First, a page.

The Squad. Continuing my characterization rant, your supporting characters are as important as your lead protagonist/ antagonist, because if they’re not strong, they can bring down a good thing. I’ve found that writers often lose their characters when dealing with teams, and they fail to find ways to allow the characters to maintain their identities when sharing pages (case in point: Sean Ryan’s New Suicide Squad compared to Tim Seeley’s New Suicide Squad). Well Buccellato, thankfully, falls more into the Seeley category, and delivers some subtle, yet strong, characters. Watching each of them react in their own way is captivating. Unfortunately, Waller in mixed into that grouping, and she’s always playing to each character’s weakness. With that, she finds her opportunity to get Deadshot before he can get her…



Cannon Fodder. Remember “Rookie?” Remember how I criticized the character in the first issue, and even a little last month? I take that back… He’s not a waste of space after all. In fact, he just became one of those people you say, “Oh crap… I shouldn’t have taken him for granted” kind of person. His skillset is very similar to Deadshot (I’m refraining from saying he’s as good), but this is more personal than that. The whole story about Deadshot’s parents being killed by drug lords in a shootout, the one that he’s been passing around for years to keep people off his family’s trail… it’s “Rookie’s” actual history.  Deadshot actually stole it from him, and he doesn’t even remember that it was Rookie who told it to him years ago…



The Bad: One of the big looming question marks that I have at the moment, is “What now?” Deadshot received multiple gunshot wounds that have put him out of commission, and on top of that, Rookie – or perhaps we should give him the respect of calling him by his real name, Evans – is now Deadshot… so does he take over the story now? I’m intrigued by the character, but I hope that’s not the case… On the other hand, it’s not plausible for Lawton to jump back into action, so if that happens prematurely, it’s going to leave me a little miffed. I guess you could jump forward a couple of months, but then that would be a little annoying. Again, this isn’t bad, but it makes me curious.


Recommended if:

  • You’re looking for a character drive story.
  • You’re a fan of Deadshot.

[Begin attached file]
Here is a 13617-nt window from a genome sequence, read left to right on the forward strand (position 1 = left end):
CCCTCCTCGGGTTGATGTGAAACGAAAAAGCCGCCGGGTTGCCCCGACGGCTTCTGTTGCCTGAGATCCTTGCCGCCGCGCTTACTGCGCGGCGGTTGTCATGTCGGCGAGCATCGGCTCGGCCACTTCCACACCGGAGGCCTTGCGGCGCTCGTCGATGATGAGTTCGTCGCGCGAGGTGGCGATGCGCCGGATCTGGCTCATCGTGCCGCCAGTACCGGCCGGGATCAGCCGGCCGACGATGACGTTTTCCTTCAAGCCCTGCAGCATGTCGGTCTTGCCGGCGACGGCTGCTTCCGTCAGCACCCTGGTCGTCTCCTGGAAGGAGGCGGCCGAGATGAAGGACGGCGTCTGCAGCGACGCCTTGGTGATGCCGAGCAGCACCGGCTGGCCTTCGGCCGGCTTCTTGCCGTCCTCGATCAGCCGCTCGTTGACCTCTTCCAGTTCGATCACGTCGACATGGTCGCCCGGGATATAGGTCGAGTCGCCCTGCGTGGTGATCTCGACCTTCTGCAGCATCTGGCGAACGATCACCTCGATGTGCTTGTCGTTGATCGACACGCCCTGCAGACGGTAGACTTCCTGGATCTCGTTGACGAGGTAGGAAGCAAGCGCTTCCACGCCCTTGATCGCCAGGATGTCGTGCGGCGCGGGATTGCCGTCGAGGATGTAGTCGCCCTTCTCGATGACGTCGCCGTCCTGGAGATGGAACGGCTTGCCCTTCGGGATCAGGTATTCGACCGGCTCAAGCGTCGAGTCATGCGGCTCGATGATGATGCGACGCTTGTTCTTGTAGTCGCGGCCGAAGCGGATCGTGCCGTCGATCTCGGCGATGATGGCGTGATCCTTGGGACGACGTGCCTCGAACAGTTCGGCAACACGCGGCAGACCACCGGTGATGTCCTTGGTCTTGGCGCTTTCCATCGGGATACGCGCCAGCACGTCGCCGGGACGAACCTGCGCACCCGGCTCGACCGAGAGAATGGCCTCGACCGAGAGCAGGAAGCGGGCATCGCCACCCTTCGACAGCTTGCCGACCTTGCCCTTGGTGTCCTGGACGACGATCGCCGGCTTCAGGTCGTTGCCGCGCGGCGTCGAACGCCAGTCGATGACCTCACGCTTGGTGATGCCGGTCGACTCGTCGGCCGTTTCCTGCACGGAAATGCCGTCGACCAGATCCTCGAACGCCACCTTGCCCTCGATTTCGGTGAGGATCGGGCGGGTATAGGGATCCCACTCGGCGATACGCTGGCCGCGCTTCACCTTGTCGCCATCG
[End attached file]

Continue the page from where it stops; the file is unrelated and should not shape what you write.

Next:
• You tend to enjoy Deadshot stories that put a focus on his personal life.


Deadshot Overall: Buccellato and Bogdanovic carry on, guns a blazing, as they dive deeper into Deadshot’s history and personal life. Suicide Squad’s Most Wanted: Deadshot lives in a heap of moral ambiguity, and challenges your idea of what’s acceptable, or right or wrong. If the team continues to deliver on this level, this will become required reading for Deadshot fans.


SCORE: 8.0/10

(now close the book and pretend like there isn’t a second story…)






Ok fine… If you insist I talk about this book, I shall… but I’m erasing everything that occurs from my memory once I’m done. Why? Because this book is bad. The plot is ludicrous. The writing is terrible. The characterization is horrendous. It looks and reads as if it’s written for children, and then someone get’s their head chopped off… I don’t really know what else to say other than it’s a waste of time, and damaging to the characters that it features.

I hoped that the introduction of the Squad would bring about more action to cover up how poorly written this book is, and improve it strictly on entertainment value…



But then you get situations like this where automatic weapons are being fired at people who are just a few feet away, and NOBODY is getting injured… This is one of the many moments that I had to take a deep breath, and come to terms with the fact that I’m never going to enjoy this book. Let’s not stop there though, let’s check out the sound effects!



Would you like some other examples of why this book is so bad? Here’s some of the terrible dialogue and writing:

Katana continues to sound… well… like this…



I thought that the dialogue for the Squad would be better, but Barr pretty much drowned those hopes rather quickly…



And when I thought it couldn’t get worse, it did by combining both atrocities…



Now, you must be thinking, “Josh, you’re being really harsh! The has to be something relatable in Katana!” Guess what? There is! If you like cats, you might get a little sad.



What’s that? You want to know about the plot? Of course! They do stupid stuff like this:





Recommended if:

  • Swords (Katana)
  • Deflate gate (Deadshot deflating boats that are needed to get off an island)
  • Amanda Bynes is a Bushido Warrior.


Katana Overall: I think I rest my case with the examples above… If you choose to read Katana, that’s on you. If you like Katana… well… some people like Spam. Moral of the story? Katana = Spam!


SCORE: 4.0/ 10